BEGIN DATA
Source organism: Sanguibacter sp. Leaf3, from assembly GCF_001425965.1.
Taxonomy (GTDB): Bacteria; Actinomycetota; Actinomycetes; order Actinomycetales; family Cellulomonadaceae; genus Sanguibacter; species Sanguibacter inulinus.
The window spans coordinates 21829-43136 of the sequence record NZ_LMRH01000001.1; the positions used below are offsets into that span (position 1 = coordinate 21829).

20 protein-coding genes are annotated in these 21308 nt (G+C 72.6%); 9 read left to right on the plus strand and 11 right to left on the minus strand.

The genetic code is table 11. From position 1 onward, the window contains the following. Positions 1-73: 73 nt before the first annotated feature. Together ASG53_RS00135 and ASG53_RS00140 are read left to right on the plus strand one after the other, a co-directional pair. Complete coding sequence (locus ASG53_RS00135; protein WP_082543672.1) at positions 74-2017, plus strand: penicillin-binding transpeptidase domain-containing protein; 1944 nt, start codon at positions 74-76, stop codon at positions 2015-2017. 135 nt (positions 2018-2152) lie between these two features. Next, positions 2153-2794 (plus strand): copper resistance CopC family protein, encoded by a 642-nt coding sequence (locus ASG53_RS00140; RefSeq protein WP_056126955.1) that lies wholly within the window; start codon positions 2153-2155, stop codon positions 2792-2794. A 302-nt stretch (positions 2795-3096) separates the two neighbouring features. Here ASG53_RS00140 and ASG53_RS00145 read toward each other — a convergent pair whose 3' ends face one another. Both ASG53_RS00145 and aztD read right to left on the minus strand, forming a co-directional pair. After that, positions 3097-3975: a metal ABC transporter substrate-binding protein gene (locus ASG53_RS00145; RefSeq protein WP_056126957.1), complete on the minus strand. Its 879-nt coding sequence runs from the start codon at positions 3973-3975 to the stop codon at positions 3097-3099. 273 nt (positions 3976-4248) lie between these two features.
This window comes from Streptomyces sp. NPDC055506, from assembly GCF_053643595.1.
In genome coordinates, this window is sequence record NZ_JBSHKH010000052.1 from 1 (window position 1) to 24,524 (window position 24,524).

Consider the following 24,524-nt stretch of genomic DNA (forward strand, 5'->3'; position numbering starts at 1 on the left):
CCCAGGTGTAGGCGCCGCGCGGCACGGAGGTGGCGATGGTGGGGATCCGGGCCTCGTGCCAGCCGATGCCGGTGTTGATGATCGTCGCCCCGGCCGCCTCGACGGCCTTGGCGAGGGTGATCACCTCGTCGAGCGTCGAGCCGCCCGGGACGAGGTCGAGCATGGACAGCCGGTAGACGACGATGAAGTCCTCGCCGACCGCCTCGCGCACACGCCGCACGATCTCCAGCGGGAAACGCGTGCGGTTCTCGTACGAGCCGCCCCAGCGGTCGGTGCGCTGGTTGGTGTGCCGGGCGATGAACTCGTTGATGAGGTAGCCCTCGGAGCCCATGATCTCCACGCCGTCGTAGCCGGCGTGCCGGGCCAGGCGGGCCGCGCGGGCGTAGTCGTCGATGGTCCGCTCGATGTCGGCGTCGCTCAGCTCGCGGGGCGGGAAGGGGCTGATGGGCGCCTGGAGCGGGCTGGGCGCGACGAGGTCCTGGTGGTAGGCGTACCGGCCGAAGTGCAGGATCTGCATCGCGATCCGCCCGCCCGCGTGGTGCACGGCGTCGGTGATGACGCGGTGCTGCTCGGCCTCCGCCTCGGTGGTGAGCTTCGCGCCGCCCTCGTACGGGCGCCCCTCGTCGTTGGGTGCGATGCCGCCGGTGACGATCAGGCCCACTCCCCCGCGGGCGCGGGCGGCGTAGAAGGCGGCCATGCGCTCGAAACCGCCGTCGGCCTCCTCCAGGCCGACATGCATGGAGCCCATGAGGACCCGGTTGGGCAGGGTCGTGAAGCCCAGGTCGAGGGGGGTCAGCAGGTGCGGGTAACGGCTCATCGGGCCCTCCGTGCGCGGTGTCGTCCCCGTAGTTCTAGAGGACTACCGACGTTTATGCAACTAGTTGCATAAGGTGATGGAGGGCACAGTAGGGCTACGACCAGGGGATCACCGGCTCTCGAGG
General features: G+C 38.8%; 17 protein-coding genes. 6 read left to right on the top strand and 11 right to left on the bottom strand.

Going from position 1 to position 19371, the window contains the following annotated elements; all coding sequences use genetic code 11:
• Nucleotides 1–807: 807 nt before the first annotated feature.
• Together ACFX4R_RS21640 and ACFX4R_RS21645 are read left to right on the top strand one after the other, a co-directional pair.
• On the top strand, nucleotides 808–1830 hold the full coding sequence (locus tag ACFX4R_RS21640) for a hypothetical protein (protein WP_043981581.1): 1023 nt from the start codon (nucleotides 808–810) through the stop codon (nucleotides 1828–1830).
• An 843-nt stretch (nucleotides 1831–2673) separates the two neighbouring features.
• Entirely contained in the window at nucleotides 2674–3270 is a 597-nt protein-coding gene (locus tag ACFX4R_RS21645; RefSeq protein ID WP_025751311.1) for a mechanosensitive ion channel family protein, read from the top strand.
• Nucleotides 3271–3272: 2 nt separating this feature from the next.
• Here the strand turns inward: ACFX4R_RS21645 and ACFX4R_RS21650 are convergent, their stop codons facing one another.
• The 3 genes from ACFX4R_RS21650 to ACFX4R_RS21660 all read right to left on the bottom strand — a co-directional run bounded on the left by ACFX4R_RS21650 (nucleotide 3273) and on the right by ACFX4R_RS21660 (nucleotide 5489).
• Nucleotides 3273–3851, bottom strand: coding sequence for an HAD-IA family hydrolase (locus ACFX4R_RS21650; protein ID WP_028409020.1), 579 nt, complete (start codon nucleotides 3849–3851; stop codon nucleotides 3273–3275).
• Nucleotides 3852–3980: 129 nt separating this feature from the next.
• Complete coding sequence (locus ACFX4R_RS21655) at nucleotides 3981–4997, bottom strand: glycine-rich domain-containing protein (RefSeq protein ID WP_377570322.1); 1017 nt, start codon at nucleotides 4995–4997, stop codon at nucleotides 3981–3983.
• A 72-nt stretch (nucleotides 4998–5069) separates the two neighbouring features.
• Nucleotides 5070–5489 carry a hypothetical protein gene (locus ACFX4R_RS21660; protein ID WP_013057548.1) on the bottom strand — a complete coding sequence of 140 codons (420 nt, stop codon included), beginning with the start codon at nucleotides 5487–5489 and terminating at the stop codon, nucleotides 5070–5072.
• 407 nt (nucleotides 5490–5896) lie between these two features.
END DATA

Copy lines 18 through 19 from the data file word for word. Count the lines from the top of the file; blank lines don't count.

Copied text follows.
• Here the strand turns inward: ACFX4R_RS21645 and ACFX4R_RS21650 are convergent, their stop codons facing one another.
• The 3 genes from ACFX4R_RS21650 to ACFX4R_RS21660 all read right to left on the bottom strand — a co-directional run bounded on the left by ACFX4R_RS21650 (nucleotide 3273) and on the right by ACFX4R_RS21660 (nucleotide 5489).